Overall, I would say that I enjoyed the performance, but it was so long. On the plus side, I had an extended built-in opportunity to ruminate on the meaning of the play’s palindrome structure. Is it realistic to compare the reversal of centuries worth of environmental degradation to a physics-defying rewinded video? Perhaps this was part of the goal of the work: to force the audience to take a break from their daily lives long enough to engage deeply with the climate crisis.

REVIEW: The Plastic Bag Store

I had no idea what to expect when going into the Plastic Bag Store. Literally. After seeing marketing for it, I had been asked to go and said yes to see what it was all about; I can very honestly say that it was not at all what I expected. The installation that is the Plastic Bag Store is a mix of art installation and immersive puppet play – unlike anything I had seen before. 

The installation, a grocery store filled with foods made entirely of plastic, was surreal to step into. The resemblance to any other grocery store was striking, and at first glance you wouldn’t think twice that that is exactly what it was. However, upon further inspection you will start to notice… the spinach is made of green plastic bags from Earthbag Farm. What you may have thought was a box of Lucky Charms cereal was actually Yucky Shards cereal with the mascot of a sea turtle holding a six-pack plastic soda ring. Right before you start getting used to it all is when the next phase of the event begins and you are asked to take your seat on the cardboard boxes that have been placed in the center of the store. Cue the puppet show.

Artist Robin Frohardt specializes in her puppeteering art form and the medium shines in The Plastic Bag Store. A stunning and interactive story unfolds from the beginning of single use vases in Act I, to the modern day plastic bag in Act II. Act III of the play is held through the doors of the frozen food aisle and plastic snow is rained on you from above. The third and final part of the play takes place in the far off future and centers around a scientist finding relics of the past in all kinds of plastic held under the sea: plastic bags, tooth brushes, bottles, and straws. I won’t spoil the ending, but it is unnerving to say the least; to return to your world and realize that the grocery store full of plastic was not a far off recreation of our own world is eye-opening. 

While the art and storytelling was undoubtedly phenomenal, I found the message of the piece to be a bit lacking and even misinformed. There was little to no actual discussion on the harmful effect of plastic remains, just the plastic was to seemingly last forever on Earth and that was a bad thing (even coming to that conclusion feels like a stretch). The reality of the plastic issue is far more complex than this and I personally would’ve loved to see this expanded beyond the simplicity of plastic being bad. In a Q&A following the event, Frohardt mentioned that she intentionally did not want to sway the piece to say anything specific about the environmental issue, but instead wanted the piece to simply make the audience think and reflect on the consumerist world we live in today. I think in that sense, the exhibit is a success.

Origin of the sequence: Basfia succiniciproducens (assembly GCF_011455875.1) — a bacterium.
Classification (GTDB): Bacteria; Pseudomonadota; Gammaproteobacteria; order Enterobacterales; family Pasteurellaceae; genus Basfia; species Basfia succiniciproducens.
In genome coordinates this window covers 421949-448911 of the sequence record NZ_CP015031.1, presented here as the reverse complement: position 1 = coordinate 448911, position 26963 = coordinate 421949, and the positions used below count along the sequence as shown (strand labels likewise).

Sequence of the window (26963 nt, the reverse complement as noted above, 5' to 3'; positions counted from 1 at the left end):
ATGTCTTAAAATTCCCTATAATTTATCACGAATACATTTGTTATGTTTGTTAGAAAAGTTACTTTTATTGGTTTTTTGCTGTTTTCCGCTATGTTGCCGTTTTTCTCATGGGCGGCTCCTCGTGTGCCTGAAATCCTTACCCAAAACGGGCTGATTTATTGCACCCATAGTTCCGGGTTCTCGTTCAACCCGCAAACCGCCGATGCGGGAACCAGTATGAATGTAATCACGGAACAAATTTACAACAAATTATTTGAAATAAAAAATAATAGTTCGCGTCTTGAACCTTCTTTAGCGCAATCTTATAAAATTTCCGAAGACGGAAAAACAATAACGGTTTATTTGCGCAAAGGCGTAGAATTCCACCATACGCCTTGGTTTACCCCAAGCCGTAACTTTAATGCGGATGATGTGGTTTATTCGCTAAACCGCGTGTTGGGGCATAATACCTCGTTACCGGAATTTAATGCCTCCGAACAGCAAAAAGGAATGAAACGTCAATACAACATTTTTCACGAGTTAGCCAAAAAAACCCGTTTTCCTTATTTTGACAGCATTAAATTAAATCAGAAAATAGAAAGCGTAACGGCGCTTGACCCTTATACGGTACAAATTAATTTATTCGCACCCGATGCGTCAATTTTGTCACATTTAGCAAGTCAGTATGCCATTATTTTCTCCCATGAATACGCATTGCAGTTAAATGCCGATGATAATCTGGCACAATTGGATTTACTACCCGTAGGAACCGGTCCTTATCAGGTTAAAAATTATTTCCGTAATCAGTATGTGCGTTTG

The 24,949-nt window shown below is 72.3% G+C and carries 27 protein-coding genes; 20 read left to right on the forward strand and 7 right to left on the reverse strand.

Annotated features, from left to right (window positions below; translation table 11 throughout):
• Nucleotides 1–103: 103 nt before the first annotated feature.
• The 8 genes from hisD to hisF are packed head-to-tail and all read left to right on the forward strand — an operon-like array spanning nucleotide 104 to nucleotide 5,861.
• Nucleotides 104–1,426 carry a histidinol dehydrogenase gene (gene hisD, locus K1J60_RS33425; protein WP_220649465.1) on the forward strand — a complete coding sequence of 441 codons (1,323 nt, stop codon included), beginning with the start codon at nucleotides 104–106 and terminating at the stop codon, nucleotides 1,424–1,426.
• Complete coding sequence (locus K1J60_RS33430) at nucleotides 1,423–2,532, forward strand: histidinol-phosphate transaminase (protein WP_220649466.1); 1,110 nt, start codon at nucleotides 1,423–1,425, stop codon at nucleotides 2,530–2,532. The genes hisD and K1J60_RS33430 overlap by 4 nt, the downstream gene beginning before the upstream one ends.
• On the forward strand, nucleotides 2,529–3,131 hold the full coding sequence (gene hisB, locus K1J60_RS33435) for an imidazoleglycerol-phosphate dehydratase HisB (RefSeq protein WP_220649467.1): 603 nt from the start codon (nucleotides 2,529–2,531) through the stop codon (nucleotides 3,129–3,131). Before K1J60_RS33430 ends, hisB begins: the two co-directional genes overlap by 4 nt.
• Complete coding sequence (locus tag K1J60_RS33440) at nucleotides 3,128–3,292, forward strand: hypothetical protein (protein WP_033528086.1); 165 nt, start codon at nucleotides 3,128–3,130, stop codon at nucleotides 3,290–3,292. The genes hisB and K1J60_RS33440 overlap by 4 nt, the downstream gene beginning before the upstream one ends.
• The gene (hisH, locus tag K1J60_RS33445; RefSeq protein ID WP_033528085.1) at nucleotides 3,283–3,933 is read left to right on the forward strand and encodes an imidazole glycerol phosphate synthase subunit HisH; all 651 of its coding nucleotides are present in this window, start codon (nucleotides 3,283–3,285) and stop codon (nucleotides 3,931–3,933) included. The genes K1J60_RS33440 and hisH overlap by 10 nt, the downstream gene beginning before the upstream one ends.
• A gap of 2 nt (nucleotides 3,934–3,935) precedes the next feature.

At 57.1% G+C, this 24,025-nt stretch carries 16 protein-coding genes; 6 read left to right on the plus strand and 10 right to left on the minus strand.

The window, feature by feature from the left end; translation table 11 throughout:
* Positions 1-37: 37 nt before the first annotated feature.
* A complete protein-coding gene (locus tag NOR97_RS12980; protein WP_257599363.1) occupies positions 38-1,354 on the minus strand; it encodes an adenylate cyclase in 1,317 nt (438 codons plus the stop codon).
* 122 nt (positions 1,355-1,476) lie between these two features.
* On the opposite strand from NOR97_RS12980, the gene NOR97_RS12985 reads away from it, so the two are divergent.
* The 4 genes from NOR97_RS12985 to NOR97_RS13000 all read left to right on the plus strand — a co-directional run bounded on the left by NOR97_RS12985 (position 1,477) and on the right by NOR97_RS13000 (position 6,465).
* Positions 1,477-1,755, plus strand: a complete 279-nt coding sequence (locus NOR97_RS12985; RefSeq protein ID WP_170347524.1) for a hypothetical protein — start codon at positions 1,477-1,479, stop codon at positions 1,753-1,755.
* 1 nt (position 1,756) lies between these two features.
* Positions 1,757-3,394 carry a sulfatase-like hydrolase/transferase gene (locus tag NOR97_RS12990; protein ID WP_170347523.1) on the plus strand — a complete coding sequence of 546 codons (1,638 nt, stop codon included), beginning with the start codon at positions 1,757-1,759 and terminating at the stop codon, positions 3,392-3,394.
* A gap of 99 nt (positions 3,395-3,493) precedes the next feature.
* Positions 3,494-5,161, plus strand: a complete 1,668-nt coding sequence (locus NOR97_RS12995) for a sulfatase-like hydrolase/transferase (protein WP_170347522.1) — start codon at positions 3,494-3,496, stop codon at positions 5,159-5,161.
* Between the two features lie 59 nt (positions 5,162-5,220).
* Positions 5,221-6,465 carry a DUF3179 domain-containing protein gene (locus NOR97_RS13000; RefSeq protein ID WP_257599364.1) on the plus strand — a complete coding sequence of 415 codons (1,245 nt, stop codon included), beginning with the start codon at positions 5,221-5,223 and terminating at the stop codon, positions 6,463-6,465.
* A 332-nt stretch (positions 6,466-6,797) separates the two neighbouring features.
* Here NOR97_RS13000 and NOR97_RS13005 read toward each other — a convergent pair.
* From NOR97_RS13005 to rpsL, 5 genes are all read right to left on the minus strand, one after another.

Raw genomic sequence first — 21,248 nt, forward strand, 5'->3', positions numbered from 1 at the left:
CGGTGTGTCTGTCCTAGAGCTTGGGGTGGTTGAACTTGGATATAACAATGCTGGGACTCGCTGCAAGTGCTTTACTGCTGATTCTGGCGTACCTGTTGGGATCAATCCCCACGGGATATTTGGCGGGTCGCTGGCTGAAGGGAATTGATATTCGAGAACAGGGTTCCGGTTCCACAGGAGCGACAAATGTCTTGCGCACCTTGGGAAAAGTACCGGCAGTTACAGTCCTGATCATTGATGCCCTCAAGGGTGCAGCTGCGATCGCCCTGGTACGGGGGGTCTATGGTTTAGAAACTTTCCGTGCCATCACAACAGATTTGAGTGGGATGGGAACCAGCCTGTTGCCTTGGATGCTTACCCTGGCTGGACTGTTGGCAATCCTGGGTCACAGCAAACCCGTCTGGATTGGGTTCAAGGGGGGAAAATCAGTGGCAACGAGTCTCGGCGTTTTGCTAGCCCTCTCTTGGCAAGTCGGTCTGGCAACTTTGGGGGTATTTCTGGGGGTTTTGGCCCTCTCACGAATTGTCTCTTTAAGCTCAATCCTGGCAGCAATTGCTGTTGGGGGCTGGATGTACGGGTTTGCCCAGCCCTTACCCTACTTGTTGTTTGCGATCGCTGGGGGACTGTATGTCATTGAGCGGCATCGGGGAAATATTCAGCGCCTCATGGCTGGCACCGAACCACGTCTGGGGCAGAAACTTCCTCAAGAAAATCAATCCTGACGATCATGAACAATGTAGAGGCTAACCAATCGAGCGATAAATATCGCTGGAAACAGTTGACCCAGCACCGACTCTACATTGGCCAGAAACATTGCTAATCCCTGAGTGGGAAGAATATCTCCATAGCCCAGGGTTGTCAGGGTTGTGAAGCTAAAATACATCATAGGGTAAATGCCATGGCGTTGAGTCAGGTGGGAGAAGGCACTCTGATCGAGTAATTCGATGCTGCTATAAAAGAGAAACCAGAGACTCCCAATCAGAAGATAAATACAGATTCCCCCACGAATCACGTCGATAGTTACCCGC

PREVIEW: Dopamine Dressing

What: an exhibition of YehRim Lee’s clay and metal sculptures inspired by the “dopamine dressing” fashion trend

When: December 17, 2022 – August 27, 2023

Where: UMMA, Irving Stenn, Jr. Family Gallery

Over the course of the last few weeks of fall semester, on my morning walks past the UMMA, when the lights inside the Irving Stenn, Jr. Family Gallery were on but it was still dark out, I had the opportunity to watch this exhibition being assembled as if in a stop-motion film. First the walls were painted pink (a shade which looks suspiciously like Baker Miller pink or Cool Down Pink, colors supposedly shown to reduce hostility and violent behavior). The title of the exhibition and a description were painted on the window facing Tisch hall. Geometric pedestals were constructed and then the sculptures themselves appeared, at first clustered together on folding tables. Admittedly, in those first days, my initial reaction to the art was negative. The sculptures made me a bit uncomfortable, with their bubbling textures and pastel colors smearing into one another. When I read the description on the gallery window and on UMMA’s website, I was surprised that YehRim Lee’s intent was to explore how colors and textures could spark joy in a viewer–and became interested in spending more time with her work to unpack my initial reactions. I look forward to visiting the exhibition this Saturday and sharing my musings with you!